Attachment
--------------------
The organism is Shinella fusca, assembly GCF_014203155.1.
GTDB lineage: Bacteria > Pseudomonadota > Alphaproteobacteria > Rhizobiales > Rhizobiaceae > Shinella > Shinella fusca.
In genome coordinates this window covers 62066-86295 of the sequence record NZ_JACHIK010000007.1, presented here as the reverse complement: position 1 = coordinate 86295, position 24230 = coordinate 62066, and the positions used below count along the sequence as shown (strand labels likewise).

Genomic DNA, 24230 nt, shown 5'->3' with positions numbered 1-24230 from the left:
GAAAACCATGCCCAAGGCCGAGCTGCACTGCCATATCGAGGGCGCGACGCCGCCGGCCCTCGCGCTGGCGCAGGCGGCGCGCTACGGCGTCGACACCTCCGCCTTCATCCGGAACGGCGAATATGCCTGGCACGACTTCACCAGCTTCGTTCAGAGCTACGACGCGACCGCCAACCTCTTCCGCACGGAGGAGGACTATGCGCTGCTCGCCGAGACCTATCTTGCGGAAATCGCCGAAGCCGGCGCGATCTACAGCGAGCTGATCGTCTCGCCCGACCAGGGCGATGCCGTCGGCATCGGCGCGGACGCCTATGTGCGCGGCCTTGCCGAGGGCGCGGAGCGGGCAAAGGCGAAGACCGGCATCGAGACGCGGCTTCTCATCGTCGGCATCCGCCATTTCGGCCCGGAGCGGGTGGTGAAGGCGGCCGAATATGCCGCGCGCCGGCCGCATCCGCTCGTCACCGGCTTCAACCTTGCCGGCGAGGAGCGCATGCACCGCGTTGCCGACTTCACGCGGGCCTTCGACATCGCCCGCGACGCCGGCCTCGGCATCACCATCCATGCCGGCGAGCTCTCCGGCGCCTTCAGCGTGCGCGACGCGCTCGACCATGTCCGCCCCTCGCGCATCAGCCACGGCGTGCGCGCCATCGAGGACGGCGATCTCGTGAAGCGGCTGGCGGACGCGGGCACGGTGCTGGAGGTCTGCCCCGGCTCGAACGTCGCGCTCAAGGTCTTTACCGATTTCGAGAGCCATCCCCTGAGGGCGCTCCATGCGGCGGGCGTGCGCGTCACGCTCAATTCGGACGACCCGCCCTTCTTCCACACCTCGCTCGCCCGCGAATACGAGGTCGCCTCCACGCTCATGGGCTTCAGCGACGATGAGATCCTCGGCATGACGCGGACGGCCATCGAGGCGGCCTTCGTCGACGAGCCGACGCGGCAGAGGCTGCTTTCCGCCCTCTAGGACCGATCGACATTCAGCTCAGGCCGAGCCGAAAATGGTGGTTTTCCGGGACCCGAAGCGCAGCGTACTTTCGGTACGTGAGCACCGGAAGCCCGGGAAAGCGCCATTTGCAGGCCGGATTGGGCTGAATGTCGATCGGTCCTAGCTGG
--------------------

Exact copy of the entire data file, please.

The organism is Shinella fusca, assembly GCF_014203155.1.
GTDB lineage: Bacteria > Pseudomonadota > Alphaproteobacteria > Rhizobiales > Rhizobiaceae > Shinella > Shinella fusca.
In genome coordinates this window covers 62066-86295 of the sequence record NZ_JACHIK010000007.1, presented here as the reverse complement: position 1 = coordinate 86295, position 24230 = coordinate 62066, and the positions used below count along the sequence as shown (strand labels likewise).

Genomic DNA, 24230 nt, shown 5'->3' with positions numbered 1-24230 from the left:
GAAAACCATGCCCAAGGCCGAGCTGCACTGCCATATCGAGGGCGCGACGCCGCCGGCCCTCGCGCTGGCGCAGGCGGCGCGCTACGGCGTCGACACCTCCGCCTTCATCCGGAACGGCGAATATGCCTGGCACGACTTCACCAGCTTCGTTCAGAGCTACGACGCGACCGCCAACCTCTTCCGCACGGAGGAGGACTATGCGCTGCTCGCCGAGACCTATCTTGCGGAAATCGCCGAAGCCGGCGCGATCTACAGCGAGCTGATCGTCTCGCCCGACCAGGGCGATGCCGTCGGCATCGGCGCGGACGCCTATGTGCGCGGCCTTGCCGAGGGCGCGGAGCGGGCAAAGGCGAAGACCGGCATCGAGACGCGGCTTCTCATCGTCGGCATCCGCCATTTCGGCCCGGAGCGGGTGGTGAAGGCGGCCGAATATGCCGCGCGCCGGCCGCATCCGCTCGTCACCGGCTTCAACCTTGCCGGCGAGGAGCGCATGCACCGCGTTGCCGACTTCACGCGGGCCTTCGACATCGCCCGCGACGCCGGCCTCGGCATCACCATCCATGCCGGCGAGCTCTCCGGCGCCTTCAGCGTGCGCGACGCGCTCGACCATGTCCGCCCCTCGCGCATCAGCCACGGCGTGCGCGCCATCGAGGACGGCGATCTCGTGAAGCGGCTGGCGGACGCGGGCACGGTGCTGGAGGTCTGCCCCGGCTCGAACGTCGCGCTCAAGGTCTTTACCGATTTCGAGAGCCATCCCCTGAGGGCGCTCCATGCGGCGGGCGTGCGCGTCACGCTCAATTCGGACGACCCGCCCTTCTTCCACACCTCGCTCGCCCGCGAATACGAGGTCGCCTCCACGCTCATGGGCTTCAGCGACGATGAGATCCTCGGCATGACGCGGACGGCCATCGAGGCGGCCTTCGTCGACGAGCCGACGCGGCAGAGGCTGCTTTCCGCCCTCTAGGACCGATCGACATTCAGCTCAGGCCGAGCCGAAAATGGTGGTTTTCCGGGACCCGAAGCGCAGCGTACTTTCGGTACGTGAGCACCGGAAGCCCGGGAAAGCGCCATTTGCAGGCCGGATTGGGCTGAATGTCGATCGGTCCTAGCTGG